• Very Slow access time: Does it take 30mins to open the internet? One hours to empty the trash? This sort of lag time is usually followed by a failing hard drive within a month or two.
    • File System errors: If your computer crashes or can't find a file that was there not long ago it can mean that your hard-drive is on its way out, but it could also be that there is a simple file-system error in the disks' formatting. These types of error can usually be fixed. In most cases the drive will work normally again. However if the error recurs, either on reboot or within a few of operation as the original error; then your drive is failing and you should try to back up as much data from that drive as you can as quickly as you can before removing and replacing that drive.

    What do I do now?

    If it looks like your hard drive is failing, bring your computer into us as soon as you can. The first thing we will do is diagnose the health of the hard drive and attempt to retrieve your files (if you have been unable to do so). To repair your computer we will replace the faulty hard drive with a new one. Common sizes of hard drives are 320GB, 500GB, 1TB and 2TB – you can decide what size you want. Once the new drive is installed we can then re-install the operating system with relevant/critical updates and other base programs and then proceed, to transfer back your files onto the new hard drive. Alternatively, you can do this yourself, if you were successfully able to make a back up, before bringing your computer into us. Note: Applications can’t be backed up – they need to be re-installed (with licence keys where appropriate).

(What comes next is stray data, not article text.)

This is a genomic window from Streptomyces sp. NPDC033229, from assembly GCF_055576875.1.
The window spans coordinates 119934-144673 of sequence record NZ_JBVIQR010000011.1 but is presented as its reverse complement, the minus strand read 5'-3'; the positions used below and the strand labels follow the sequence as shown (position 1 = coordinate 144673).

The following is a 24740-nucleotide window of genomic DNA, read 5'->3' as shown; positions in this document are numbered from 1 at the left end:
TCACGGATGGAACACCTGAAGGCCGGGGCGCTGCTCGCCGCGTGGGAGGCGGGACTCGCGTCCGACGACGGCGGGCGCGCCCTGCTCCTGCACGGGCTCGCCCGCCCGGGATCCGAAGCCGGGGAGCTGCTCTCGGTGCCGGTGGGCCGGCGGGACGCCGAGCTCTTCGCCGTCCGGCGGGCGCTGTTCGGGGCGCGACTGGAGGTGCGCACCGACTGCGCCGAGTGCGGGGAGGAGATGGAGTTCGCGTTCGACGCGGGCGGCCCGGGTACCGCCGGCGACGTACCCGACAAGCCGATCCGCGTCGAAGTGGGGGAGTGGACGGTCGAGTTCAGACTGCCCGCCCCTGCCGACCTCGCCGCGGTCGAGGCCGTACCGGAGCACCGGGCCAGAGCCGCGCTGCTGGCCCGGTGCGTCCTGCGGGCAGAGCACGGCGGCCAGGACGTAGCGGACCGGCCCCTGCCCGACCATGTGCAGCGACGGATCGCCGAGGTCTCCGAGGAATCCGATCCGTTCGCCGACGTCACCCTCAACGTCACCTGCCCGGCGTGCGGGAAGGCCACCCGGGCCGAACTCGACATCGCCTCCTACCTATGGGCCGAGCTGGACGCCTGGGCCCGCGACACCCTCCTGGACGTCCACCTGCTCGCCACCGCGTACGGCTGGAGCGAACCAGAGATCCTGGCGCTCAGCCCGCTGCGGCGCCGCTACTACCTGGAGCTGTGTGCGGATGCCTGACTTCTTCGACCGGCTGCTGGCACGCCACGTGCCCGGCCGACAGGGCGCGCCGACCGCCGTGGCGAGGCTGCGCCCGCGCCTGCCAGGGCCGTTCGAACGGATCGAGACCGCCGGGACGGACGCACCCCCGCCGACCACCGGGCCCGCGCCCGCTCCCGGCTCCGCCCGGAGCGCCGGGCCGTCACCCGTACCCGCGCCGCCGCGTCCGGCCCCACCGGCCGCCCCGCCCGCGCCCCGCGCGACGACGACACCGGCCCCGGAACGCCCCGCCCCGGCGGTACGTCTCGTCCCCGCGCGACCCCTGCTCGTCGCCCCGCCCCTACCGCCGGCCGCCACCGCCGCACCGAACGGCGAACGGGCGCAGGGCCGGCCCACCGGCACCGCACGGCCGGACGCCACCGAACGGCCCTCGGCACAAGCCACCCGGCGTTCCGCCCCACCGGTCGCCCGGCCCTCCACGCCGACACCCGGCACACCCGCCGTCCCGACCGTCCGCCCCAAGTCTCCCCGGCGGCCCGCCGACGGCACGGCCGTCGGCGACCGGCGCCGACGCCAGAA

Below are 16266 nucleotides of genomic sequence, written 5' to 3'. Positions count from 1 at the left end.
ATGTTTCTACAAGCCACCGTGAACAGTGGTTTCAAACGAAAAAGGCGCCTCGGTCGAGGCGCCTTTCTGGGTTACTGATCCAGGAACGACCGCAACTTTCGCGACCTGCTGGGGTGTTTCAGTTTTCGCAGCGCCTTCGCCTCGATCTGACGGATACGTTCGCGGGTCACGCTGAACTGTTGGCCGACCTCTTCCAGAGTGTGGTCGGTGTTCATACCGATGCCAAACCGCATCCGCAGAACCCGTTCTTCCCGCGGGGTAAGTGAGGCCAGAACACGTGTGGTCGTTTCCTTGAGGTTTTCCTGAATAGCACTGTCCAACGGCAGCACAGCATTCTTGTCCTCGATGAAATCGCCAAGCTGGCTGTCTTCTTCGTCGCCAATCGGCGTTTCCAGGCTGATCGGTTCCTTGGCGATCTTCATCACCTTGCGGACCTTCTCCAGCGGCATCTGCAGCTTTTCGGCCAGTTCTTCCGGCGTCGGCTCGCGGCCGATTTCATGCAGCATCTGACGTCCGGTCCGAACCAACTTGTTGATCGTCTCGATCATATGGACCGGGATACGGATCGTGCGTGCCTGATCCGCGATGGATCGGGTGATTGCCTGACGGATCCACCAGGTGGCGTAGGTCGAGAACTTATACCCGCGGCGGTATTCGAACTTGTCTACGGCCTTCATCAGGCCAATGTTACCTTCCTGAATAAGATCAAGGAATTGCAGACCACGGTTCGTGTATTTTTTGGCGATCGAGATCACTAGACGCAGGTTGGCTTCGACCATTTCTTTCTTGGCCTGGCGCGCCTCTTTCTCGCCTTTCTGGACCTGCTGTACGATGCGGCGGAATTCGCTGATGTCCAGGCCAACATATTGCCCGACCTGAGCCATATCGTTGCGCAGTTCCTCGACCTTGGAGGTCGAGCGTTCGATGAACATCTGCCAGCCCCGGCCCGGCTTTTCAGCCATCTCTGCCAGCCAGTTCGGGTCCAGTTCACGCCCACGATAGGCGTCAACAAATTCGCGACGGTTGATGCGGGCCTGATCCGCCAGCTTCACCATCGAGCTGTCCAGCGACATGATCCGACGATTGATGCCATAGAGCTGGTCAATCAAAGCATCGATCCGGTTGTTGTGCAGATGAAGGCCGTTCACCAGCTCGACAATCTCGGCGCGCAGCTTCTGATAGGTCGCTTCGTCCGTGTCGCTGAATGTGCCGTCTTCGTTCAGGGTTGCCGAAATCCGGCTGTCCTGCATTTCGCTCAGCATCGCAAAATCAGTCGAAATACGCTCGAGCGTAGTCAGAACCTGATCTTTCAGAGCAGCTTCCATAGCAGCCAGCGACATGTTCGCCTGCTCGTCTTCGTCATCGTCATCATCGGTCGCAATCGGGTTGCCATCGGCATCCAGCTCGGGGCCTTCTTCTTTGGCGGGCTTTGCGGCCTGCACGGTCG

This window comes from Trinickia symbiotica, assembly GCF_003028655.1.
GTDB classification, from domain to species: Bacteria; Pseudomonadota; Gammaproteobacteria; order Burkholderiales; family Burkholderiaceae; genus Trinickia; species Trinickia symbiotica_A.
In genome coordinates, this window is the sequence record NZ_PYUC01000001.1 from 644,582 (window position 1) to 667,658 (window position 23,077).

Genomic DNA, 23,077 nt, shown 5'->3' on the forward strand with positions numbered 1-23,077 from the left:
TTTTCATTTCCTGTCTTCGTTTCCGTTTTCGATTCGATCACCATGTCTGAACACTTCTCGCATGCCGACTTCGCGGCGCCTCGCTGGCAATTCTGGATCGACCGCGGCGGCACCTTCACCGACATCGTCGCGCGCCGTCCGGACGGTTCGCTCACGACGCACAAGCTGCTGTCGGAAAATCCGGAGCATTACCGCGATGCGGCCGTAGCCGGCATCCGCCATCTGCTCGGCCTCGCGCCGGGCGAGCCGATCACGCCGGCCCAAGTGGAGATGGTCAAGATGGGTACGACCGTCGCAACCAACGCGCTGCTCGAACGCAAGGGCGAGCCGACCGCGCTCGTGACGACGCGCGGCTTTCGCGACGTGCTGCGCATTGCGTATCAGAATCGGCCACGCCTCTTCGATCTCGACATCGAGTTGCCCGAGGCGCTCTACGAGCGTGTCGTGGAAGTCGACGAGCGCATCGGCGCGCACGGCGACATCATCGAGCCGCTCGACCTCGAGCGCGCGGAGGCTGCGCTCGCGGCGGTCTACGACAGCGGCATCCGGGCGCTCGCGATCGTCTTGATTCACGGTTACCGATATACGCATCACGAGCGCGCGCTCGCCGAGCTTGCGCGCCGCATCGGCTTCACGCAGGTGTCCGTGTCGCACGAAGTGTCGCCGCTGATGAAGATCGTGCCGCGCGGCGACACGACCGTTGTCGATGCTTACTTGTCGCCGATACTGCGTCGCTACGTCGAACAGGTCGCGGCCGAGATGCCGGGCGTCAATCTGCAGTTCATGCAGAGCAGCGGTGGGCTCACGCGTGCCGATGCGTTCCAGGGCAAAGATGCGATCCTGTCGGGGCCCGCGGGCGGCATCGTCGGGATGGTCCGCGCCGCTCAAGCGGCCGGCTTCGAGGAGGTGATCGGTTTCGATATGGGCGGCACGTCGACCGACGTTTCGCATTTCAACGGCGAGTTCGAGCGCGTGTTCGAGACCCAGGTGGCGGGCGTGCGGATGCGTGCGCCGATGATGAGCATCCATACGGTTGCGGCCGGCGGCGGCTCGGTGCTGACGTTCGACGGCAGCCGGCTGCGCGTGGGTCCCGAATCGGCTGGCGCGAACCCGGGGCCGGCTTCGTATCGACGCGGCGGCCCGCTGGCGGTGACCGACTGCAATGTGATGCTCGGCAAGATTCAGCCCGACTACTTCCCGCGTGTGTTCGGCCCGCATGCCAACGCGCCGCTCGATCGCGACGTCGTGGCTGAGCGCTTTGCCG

What if my files are inaccessible?

    Greenwich Communication Centre is able to provide some basic data recovery services, so don’t panic until we have completed our diagnostics. In the event, that your hard drive has suffered a serious failure and we are unable to access your files, we can refer you to a specialist data recovery laboratory who may be able to deploy special processes to recover your lost data, but be warned these services can be very expensive, so you will have to decide if your lost files are worth the expense.

    Brands we service

    Greenwich Communication Centre services all models of internal and external hard drives including:
    Apple, Buffalo, Hitachi, Samsung, Seagate, Sony, Toshiba, Verbatim and Western Digital. We can also assist with recovering data from damaged memory sticks.

    How to get in touch

    If you’d like to book a service or have any questions please call us on on 020 8269 2103 or fill out our enquiry form or pop in the store.

    Student?

    We’re happy to offer students a 10% discount on all our computer maintenance and repair services.

    To claim your discount all you need to do is show us your valid NUS card when you drop your device into the Centre.

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    11:00 - 16:00
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    CLOSED